Malala continues to advance the causes of women’s rights and education, even if it’s only in the most minuscule of ways, by talking with another person about these issues. She’s slowly improving, thanks to Birmingham’s expert medical attention. We might consider her time in this hospital a kind of “rebirth.” She’s rising from the ashes of her assassination attempt, preparing to return to the global stage stronger than ever.
In Pakistan, Tor Pekai becomes increasingly worried that the Pakistani government isn’t making any arrangements for them to travel to England. She threatens to go on a hunger strike if they’re not given news of their transportation to England soon. Tor Pekai’s threat is surprisingly effective, and officials have her and Ziauddin moved to Islamabad overnight. In Islamabad, however, Tor Pekai is disappointed to learn that she’s no closer to flying to England than she was before. Later, she learns that the interior minister, Rehman Malik, is the one causing the delay. Rehman wants to fly to England along with Malala’s parents, so that he can preside over a press conference from Malala’s hospital. He also wants to ensure that Malala’s family doesn’t seek political asylum in England, which would be highly embarrassing for Pakistan.
The political maneuverings of the Pakistani government continue, even after Ziauddin persists in denouncing them on the radio and in his writings. In Pakistan’s defense, however, almost any other government (including the United States) would be concerned about these same issues of political asylum and preserving national image.
In all, it takes ten days for Ziauddin and Tor Pekai to fly to England. In the meantime, Malala enjoys talking with Dr. Reynolds, but can barely wait to see her parents. She watches television and begins her physical therapy. It takes her hours of concentration to take her first steps, but the doctors assure her that she’ll regain full motor control in due time. Malala also receives flowers from hundreds of well-wishers, including Beyoncé, Angelina Jolie, and the Archbishop of Canterbury. One bouquet is simply addressed to “The Girl Shot in the Head, Birmingham”—Malala’s fame is so great that the bouquet has made its way to her anyway.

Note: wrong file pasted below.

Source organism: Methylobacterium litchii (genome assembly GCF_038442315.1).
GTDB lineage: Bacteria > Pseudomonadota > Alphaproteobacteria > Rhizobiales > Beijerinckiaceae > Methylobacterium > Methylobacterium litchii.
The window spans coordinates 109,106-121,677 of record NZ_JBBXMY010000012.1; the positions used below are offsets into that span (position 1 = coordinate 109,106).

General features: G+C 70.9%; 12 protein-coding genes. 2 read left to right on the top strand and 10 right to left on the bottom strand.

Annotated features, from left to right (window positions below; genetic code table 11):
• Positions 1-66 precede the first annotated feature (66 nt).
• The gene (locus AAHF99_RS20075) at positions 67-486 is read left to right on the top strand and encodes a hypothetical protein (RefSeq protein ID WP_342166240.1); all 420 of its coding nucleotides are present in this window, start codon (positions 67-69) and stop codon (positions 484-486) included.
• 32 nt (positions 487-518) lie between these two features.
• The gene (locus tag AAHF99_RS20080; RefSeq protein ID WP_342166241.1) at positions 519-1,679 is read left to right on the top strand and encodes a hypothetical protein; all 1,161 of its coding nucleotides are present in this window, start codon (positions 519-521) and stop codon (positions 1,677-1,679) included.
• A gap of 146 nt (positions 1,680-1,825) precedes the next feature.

In stark contrast to what the Taliban intended, Malala’s near death does not intimidate the Taliban’s enemies into silence. Instead, it creates new enemies for the Taliban all around the world. Many of the world’s most powerful people, including movie stars, politicians, and religious authorities, unite in their support for Malala—thus implicitly condemning the Taliban for attacking her. When Malala was nearly killed she was a national figure, but after being “reborn” in Birmingham,” she’s becoming a global icon.
As Malala waits for her parents to arrive, she realizes that she’s been spared for a reason: to fight for education and free speech across the entire world. In a way, she concludes, the Taliban have helped her mission, rather than hindered it: they have made her campaign global. Gordon Brown, the former Prime Minister of the United Kingdom and the UN special envoy for education, has instituted a petition in Malala’s name (“I Am Malala”), demanding schooling for all children of the world. Malala is overjoyed with these measures. Looking back, she thinks of this time in her life fondly, but she had no idea that she wouldn’t be going back to Pakistan.
Malala has become globally famous, but she doesn’t bask in her glory, even when she’s still in the hospital. Instead, she immediately uses her fame to advance the causes of equality and education, supporting a UN bill even more ambitious than anything Malala had supported in Pakistan. Previously Malala had supported education for women in Pakistan, but now she’s moved forward to support education for all human beings on the planet.